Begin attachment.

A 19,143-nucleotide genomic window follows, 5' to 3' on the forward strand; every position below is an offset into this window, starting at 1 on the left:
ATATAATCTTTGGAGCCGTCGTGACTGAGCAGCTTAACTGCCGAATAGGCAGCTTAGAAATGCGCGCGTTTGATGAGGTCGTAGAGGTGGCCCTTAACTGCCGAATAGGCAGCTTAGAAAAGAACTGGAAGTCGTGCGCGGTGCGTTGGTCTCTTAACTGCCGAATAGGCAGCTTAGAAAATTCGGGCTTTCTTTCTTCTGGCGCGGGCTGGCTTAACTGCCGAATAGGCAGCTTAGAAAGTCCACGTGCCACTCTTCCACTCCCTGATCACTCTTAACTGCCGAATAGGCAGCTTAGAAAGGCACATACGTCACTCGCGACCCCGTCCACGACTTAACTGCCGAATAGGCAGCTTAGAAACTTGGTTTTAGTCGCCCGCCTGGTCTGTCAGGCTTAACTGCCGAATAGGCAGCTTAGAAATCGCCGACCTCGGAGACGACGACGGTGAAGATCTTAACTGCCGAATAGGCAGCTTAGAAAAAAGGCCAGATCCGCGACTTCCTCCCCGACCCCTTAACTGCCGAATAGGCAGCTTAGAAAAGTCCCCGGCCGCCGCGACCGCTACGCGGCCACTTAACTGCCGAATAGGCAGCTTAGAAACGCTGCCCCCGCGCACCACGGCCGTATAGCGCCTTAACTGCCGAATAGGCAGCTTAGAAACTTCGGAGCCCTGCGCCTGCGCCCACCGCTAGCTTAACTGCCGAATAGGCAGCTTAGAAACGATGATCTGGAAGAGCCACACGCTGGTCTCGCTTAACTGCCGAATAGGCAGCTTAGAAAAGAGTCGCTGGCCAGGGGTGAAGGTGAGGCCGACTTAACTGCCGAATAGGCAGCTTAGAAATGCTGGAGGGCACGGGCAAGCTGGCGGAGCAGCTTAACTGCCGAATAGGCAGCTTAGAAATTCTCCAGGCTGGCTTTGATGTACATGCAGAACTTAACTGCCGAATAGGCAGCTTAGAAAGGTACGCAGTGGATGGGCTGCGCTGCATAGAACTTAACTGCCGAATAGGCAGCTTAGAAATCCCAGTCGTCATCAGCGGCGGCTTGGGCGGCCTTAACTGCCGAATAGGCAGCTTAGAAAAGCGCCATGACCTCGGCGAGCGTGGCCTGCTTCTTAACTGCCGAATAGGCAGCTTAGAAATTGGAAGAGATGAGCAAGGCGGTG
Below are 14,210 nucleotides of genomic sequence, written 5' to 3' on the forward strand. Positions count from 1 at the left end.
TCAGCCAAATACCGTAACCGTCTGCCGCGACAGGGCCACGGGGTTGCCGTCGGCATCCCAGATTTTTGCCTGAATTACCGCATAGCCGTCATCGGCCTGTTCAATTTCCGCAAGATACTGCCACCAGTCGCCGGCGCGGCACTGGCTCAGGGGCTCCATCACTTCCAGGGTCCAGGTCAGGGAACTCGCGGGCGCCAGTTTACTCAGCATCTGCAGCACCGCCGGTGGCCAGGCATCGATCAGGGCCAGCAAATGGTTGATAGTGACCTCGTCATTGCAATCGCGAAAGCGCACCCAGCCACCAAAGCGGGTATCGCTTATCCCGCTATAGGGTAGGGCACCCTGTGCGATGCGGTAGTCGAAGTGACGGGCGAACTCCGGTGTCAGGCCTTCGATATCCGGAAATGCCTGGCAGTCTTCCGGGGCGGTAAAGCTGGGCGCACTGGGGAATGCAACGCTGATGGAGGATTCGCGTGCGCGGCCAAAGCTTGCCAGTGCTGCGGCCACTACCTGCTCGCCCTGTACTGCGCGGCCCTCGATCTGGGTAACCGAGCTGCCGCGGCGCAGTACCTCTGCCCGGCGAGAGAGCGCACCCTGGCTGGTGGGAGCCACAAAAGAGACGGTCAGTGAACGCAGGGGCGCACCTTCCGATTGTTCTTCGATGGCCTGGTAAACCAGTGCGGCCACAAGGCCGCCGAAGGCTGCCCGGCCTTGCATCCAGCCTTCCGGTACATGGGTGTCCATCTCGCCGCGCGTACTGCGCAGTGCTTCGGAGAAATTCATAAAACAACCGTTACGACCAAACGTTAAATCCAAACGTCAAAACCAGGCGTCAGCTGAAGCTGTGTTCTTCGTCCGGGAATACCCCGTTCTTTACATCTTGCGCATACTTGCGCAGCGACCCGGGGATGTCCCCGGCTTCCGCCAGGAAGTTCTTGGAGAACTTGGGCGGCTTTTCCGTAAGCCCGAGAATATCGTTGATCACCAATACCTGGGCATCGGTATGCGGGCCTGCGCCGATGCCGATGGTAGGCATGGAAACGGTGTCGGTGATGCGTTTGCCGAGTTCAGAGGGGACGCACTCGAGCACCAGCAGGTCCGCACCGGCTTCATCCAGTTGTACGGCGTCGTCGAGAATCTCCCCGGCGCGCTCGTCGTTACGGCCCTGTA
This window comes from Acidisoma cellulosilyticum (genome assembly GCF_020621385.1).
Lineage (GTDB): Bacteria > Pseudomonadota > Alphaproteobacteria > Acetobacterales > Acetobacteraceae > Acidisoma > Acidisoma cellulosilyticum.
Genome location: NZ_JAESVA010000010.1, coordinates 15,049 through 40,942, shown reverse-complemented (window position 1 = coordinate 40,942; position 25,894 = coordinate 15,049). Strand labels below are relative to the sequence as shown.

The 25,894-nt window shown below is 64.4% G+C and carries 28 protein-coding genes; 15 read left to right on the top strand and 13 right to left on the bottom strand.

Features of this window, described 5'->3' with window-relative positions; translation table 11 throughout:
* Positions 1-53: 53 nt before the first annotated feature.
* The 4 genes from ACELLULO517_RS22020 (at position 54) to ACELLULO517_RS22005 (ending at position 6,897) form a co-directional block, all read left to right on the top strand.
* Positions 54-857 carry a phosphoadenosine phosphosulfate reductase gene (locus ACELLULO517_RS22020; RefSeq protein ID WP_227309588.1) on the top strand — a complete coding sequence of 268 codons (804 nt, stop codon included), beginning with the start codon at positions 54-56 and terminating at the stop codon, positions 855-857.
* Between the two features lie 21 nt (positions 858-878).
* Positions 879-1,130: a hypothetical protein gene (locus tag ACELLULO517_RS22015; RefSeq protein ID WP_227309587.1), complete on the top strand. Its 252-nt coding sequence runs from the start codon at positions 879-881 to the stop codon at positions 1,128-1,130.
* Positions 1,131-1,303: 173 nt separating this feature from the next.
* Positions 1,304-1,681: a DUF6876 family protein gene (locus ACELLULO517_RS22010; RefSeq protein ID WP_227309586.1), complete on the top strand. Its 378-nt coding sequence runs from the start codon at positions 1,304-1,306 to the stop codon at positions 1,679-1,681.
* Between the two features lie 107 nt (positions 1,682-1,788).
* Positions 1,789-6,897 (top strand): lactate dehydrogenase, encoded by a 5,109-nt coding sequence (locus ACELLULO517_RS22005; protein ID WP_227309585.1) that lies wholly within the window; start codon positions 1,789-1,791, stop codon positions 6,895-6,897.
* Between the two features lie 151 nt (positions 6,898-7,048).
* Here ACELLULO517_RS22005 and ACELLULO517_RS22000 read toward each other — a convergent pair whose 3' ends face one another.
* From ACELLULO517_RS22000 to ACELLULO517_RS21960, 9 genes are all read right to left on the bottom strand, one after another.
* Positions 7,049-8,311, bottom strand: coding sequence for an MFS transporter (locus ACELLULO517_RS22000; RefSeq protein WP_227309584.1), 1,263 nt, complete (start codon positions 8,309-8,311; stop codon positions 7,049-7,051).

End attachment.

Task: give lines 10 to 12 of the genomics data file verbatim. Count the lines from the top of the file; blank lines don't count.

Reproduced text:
* Positions 1-53: 53 nt before the first annotated feature.
* The 4 genes from ACELLULO517_RS22020 (at position 54) to ACELLULO517_RS22005 (ending at position 6,897) form a co-directional block, all read left to right on the top strand.
* Positions 54-857 carry a phosphoadenosine phosphosulfate reductase gene (locus ACELLULO517_RS22020; RefSeq protein ID WP_227309588.1) on the top strand — a complete coding sequence of 268 codons (804 nt, stop codon included), beginning with the start codon at positions 54-56 and terminating at the stop codon, positions 855-857.